• Passage of large-diameter stools that may obstruct the toilet

  • Display of retentive posturing and withholding behaviors

  • Painful defecation

6.1.2. Investigations

Fecal, radiological, or endoscopic examinations are not routinely indicated in case where severe symptoms are absent. Sigmoidoscopy is usually sufficient in patients without severe symptoms and those under 50 years of age. Adults more than 50 years of age are entitled to colonoscopy or both sigmoidoscopy and barium-enema examination to rule out colorectal carcinoma.

6.1.3. Blood tests

Electrolyte imbalances, metabolic disorders, endocrine disorders, and parasitological infestation can be can be ruled out by blood test. These examinations should be ordered mainly in clinically suspicious cases.

6.1.4. Barium defecography

Barium defecography is an X-ray test where a thick paste containing barium is placed into the rectum. It determines whether there are any abnormalities in the pelvic floor. It is recommended to identify colorectal diseases (diverticular disease, neoplasia, and megacolon).

6.1.5. Anorectal manometry

This test measures the pressure in anal canal when patient pushes during a bowel movement. This test is recommended in cases refractory to medical treatment. The main aim is to rule out diseases like aganglionosis and psychogenic megacolon. It provides information about the rectoanal inhibitory reflex, the musculature tone of the internal and external sphincters, and the rectal sensitivity, capacity, and complacency.

6.1.6. Videodefecography, magnetic resonance defecography, or echodefecography

Videodefecography is the radiological study of evacuatory dynamics. It is useful in the study of abnormalities such as rectocele, intussusception, enterocele, sigmoidocele, anismus, and paradoxical contraction of the puborectalis muscle. Recent literature suggest video defecography using only video recording without radiography because of its high radiation exposure, whereas others have chosen magnetic resonance defecography or echodefecography, without the use of ionizing radiation.

6.1.7. The colonic transit time (CTT) examination

A capsule containing radiopaque markers is swallowed and an abdominal radiography is taken 5 days later. With this, the identification of three types of patterns in patients can be done; in normal transit time, patients eliminate 80% of the markers by the fifth day. In slow transit, more than 20% of the marker is retained by the fifth day, distributed throughout the colon, and in those with bowel obstruction, they retain more than 20% of the markers on the fifth day which remains accumulated in the rectosigmoid region. Though it is a noninvasive test, there is exposure to radiation even in low doses. CTT may be recommended to assess the success of clinical or surgical treatment of chronic constipation.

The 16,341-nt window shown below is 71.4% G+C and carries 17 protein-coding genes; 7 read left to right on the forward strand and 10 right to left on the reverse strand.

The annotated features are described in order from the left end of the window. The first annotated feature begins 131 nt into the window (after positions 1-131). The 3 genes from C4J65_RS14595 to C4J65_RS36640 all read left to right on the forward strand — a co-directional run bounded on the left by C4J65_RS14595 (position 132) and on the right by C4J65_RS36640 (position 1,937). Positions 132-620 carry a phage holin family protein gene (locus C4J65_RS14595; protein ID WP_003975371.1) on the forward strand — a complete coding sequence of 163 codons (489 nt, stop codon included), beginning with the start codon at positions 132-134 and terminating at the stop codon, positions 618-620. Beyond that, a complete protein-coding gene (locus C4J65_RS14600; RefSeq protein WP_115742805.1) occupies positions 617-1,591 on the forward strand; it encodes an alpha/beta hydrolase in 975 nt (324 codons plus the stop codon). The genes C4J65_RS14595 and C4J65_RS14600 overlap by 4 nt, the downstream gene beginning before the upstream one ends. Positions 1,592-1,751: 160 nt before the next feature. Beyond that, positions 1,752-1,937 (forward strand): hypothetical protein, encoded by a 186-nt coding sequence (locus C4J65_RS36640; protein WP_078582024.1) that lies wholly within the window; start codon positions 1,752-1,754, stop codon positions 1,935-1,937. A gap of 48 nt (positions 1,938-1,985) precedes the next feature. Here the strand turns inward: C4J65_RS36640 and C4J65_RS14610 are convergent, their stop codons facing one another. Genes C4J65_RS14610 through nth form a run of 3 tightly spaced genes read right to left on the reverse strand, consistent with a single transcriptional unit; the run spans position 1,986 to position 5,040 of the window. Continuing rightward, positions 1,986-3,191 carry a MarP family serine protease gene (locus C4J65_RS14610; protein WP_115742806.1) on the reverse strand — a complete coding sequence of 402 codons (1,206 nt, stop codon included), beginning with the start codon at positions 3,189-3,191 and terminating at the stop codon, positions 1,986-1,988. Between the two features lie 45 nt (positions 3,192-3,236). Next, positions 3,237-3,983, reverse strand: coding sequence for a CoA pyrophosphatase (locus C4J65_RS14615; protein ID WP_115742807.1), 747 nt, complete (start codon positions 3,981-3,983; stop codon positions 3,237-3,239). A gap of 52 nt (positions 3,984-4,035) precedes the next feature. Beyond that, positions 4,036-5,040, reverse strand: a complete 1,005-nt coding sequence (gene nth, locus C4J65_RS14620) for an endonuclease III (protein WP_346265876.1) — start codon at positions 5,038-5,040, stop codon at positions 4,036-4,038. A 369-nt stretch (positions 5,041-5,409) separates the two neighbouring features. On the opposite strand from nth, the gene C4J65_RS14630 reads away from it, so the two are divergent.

6.1.8. Balloon expulsion test

A balloon filled with water (50–60 mL) is positioned in the rectal ampulla. If expulsion is achieved by patient, pelvic floor dysfunction may be excluded. It has been recommended by many constipation evaluation guidelines.

6.1.9. Electromyography of the anal sphincter (EMG)

Small electrical sensors are placed in the anal canal to record the electrical activity of sphincter muscles during voluntary contraction, at rest, and with coughing and evacuatory effort.

6.1.10. Hydrogen breath test

It is recommended for assessing the orocecal transit time. It aids to differentiate dysmotility of the gastrointestinal tract (superior and inferior) from isolated colonic inertia. It is recommended for serious and refractory cases of colonic inertia, prior to the indication of a colectomy. Similarly a number of criteria have been devised by different studies for the evaluation of constipation.


7. Management of constipation

7.1. Lifestyle modifications

Dehydration and decrease in physical activity are found to worsen so different studies recommend adequate hydration and increase in physical activity [50].

High fiber diet is found to be beneficial for constipation. The ideal amount is 25–35 g per day. Fiber adds bulk to stools and makes bowel movements soft or firm. To improve compliance with treatment, patients should be instructed to increase their dietary fiber intake gradually to 20–25 g per day over a period of 1–2 weeks. If this approach is not effective, commercially packaged fiber supplements should be tried. Regular bowel habits, careful use of laxatives, and control of medications including dosage and timing are also effective for constipation.

7.2. Medications commonly used for constipation

7.2.1. Laxatives Bulk laxative

The medications used for constipation are stated below in order [1].

Psyllium (Metamucil, Perdiem, and Fiberall)

  • Natural fiber should be taken with plenty of water to avoid intestinal obstruction; allergic reactions such as anaphylaxis and asthma are rare; titrate up to 20 g.

Methylcellulose (Citrucel)

  • Semisynthetic cellulose fiber that is relatively resistant to colonic bacterial degradation; titrate up to 20 g

Polycarbophil (FiberCon, Equalactin, and Konsyl)

  • Synthetic fiber of polymer of acrylic acid, resistant to bacterial degradation; titrate up to 20 g Osmotic laxative

This draws water into the intestines along osmotic gradient.

Magnesium hydroxide (Phillips’ Milk of Magnesia); 15–30 ml once or twice.